It was spring and people were crowding into a vast auditorium space to shop. No, it wasn't the latest Sunday sale at your local big box chain store. People were combing for just the right item in a sea of stuff. The "stuff" was a vast collection of used and donated items in search of a second lease on life at a mega rummage sale of donated items piled high and wide. My purpose for being there was my mission to record the people and artifacts for a class project.
After walking around stunned at the sheer volume of discarded items, I began to realize that the heart of my question about unsustainable consumption is really not only about the "stuff" we crave so much as what motivated people to consume all of these things in the first place. At some point these items were objects of our desire. And then, we wake one day to ask the question, "Why in the hell did I buy this?"
I once spent a lot of professional time researching trends for where the "next great thing" was going to come from. Today, I strongly question why the world's response to many of its ecological problems is simply a "new and improved" soy or hemp version of the same old thing. I think I now know why I came to SVA to study Design for Social Innovation.
For too long, I have been looking at the problems with products and not the system that drives their consumption. What do things truly cost us? And why don't we respond to objective data telling us that we are headed full speed to a collapse of the natural systems that support life on this planet? Perhaps it is because we can't "see" the costs of our behavior. It's not enough to see viral videos of destruction and suffering in Bangladesh. Ultimately, we really just don't know those who make the things we buy. We long ago lost any relationship to those who produce the things we consume. If you ask most consumers how many hours go into sewing a shirt, for example, you will get mostly blank stares.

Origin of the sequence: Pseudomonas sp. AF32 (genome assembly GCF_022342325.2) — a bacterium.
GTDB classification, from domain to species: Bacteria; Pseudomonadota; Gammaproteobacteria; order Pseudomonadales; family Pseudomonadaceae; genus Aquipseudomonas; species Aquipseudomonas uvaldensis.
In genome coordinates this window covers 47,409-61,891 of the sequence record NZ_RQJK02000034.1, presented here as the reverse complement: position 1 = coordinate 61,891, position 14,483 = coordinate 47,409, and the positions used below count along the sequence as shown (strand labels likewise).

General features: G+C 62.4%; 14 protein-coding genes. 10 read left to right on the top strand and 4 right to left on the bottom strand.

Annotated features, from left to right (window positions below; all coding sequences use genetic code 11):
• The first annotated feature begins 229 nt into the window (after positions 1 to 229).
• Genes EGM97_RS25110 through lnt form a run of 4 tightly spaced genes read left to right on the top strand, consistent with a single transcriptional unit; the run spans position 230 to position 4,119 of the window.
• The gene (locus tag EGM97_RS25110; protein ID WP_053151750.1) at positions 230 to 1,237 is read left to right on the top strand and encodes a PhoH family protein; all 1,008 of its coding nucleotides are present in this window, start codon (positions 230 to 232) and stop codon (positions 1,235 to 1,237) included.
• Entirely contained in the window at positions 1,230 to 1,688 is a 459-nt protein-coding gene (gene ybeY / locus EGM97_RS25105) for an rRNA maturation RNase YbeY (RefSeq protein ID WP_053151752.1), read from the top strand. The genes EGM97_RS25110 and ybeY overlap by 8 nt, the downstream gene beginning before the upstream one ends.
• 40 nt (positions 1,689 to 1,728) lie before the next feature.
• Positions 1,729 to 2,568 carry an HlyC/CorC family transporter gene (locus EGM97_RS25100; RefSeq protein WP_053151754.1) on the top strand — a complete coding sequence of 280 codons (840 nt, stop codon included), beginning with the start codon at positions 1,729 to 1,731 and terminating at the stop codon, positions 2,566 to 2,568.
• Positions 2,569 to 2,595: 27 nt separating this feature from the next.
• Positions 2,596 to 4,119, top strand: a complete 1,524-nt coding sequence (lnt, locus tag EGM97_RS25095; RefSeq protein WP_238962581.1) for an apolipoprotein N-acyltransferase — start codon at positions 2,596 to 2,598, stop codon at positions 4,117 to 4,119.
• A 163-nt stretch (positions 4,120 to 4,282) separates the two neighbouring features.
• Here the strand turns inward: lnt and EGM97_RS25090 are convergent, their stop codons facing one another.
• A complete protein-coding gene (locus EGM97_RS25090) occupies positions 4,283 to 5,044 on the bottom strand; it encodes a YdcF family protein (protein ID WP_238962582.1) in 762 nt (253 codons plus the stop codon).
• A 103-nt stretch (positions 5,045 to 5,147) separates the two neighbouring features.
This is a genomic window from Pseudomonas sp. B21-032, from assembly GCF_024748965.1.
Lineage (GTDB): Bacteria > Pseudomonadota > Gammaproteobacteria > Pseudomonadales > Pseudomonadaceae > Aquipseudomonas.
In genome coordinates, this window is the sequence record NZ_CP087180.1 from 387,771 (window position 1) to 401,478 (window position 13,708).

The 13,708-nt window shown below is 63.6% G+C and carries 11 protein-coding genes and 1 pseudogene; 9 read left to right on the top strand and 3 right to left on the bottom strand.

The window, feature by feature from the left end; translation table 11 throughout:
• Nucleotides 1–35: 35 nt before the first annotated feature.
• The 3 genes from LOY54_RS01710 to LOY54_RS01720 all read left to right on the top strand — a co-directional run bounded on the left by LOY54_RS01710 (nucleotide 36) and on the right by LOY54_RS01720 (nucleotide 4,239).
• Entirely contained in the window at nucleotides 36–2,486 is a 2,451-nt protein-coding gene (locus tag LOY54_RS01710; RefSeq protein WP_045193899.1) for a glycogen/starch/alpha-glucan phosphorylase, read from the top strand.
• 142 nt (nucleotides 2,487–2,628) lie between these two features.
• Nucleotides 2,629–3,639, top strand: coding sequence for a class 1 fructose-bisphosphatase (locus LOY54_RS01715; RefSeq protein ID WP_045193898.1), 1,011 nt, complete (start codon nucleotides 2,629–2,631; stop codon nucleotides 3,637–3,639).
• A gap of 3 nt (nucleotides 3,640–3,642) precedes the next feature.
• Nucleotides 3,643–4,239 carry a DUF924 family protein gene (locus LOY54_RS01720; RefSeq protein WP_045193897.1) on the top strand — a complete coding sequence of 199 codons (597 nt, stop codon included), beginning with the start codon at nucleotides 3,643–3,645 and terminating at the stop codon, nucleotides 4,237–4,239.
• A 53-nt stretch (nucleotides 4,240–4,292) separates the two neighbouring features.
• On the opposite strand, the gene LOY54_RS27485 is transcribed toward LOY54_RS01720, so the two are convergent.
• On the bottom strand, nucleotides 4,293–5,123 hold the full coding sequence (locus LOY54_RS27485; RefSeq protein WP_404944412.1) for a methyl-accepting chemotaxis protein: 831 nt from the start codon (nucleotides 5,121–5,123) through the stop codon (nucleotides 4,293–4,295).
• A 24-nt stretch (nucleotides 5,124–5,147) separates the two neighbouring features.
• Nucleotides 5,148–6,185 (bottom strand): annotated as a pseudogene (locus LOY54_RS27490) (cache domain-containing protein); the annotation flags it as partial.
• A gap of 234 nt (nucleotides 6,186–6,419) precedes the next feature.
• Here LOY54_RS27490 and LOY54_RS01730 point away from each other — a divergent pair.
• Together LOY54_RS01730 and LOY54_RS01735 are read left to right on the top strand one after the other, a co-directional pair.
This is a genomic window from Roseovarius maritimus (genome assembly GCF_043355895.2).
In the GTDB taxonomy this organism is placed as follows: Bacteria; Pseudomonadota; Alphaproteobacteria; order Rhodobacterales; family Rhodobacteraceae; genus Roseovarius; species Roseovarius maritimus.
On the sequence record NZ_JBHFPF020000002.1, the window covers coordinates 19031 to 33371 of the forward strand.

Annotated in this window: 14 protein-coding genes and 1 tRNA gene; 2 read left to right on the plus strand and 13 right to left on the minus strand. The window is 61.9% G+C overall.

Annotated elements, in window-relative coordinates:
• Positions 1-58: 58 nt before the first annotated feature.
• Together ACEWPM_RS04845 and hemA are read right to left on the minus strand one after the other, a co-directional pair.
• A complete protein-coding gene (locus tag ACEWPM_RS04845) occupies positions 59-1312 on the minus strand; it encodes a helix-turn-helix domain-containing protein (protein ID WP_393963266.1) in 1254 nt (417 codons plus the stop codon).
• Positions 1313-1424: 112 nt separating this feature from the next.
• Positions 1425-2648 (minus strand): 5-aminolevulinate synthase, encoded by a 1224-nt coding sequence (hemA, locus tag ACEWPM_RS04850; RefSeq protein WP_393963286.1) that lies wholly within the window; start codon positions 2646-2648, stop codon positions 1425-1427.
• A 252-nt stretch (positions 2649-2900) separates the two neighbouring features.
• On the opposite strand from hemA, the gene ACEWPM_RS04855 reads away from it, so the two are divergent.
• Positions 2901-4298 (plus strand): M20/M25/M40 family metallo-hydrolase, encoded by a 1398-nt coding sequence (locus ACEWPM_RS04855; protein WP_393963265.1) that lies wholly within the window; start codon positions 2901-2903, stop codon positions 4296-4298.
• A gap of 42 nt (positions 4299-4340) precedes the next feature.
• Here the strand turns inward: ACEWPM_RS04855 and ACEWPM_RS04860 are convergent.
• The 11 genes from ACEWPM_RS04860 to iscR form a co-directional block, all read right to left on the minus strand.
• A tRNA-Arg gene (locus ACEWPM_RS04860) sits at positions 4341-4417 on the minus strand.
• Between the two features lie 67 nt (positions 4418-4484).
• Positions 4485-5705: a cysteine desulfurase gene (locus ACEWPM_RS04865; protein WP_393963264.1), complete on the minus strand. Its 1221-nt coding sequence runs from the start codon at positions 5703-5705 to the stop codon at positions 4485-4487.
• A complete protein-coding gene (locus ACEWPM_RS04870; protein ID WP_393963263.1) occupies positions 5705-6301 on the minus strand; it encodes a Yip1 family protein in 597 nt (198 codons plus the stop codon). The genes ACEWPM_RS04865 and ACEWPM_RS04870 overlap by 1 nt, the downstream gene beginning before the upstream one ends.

One trend reference point that holds promise for the future of consumerism is the local food/farmers market phenomena. Food consumption in the U.S. 25 years ago was not unlike what we see in clothing purchases today. Consumers assumed that value in what they got was based on price. Quality was viewed through a lens of consistent mediocrity accepted by consumers as "safe and clean." The transformation of consumer views on food is a game-changer because it has had large scale impact on how food retailers go to market.
Even the leader of retailing in mediocre products, Walmart, has been seeking ways to offer consumers "locally-sourced" produce. Although their business model does not fit with these aspirations, their interest shows the cultural shift in U.S. food consumerism. People will spend more time and pay marginally more money for food from local sources. The trip/visit to these food markets becomes a community event; a destination fulfilling a need that goes beyond the procurement of food. In a culture that now values celebrity chefs who romance the regional nuances of heirloom tomato varieties, I wonder how this local and sustainable focus on food might inform our behavior in other areas of consumption, including clothing.
When people watch something being made, it can transfix their sense of value and quality. Imagine finding yourself as a guest in a transparent factory setting. As consumers, may we one day discuss hand and feel of cloth with the same passion we share our thoughts on free range eggs?
The fashion world has long suggested that we should desire to have something special. The opportunity to know the designers and sewers of everything you wear could be an avenue back to a time when the face to face relationships of designer, producer, retailer, and consumer were strong. Reputation was based on the promise of quality for a fair price. Given that we now demand quality in our grocery cart, could the time now be ripe for a local and slow way of deciding what goes into the shirts on our backs?
Shopping image via Shutterstock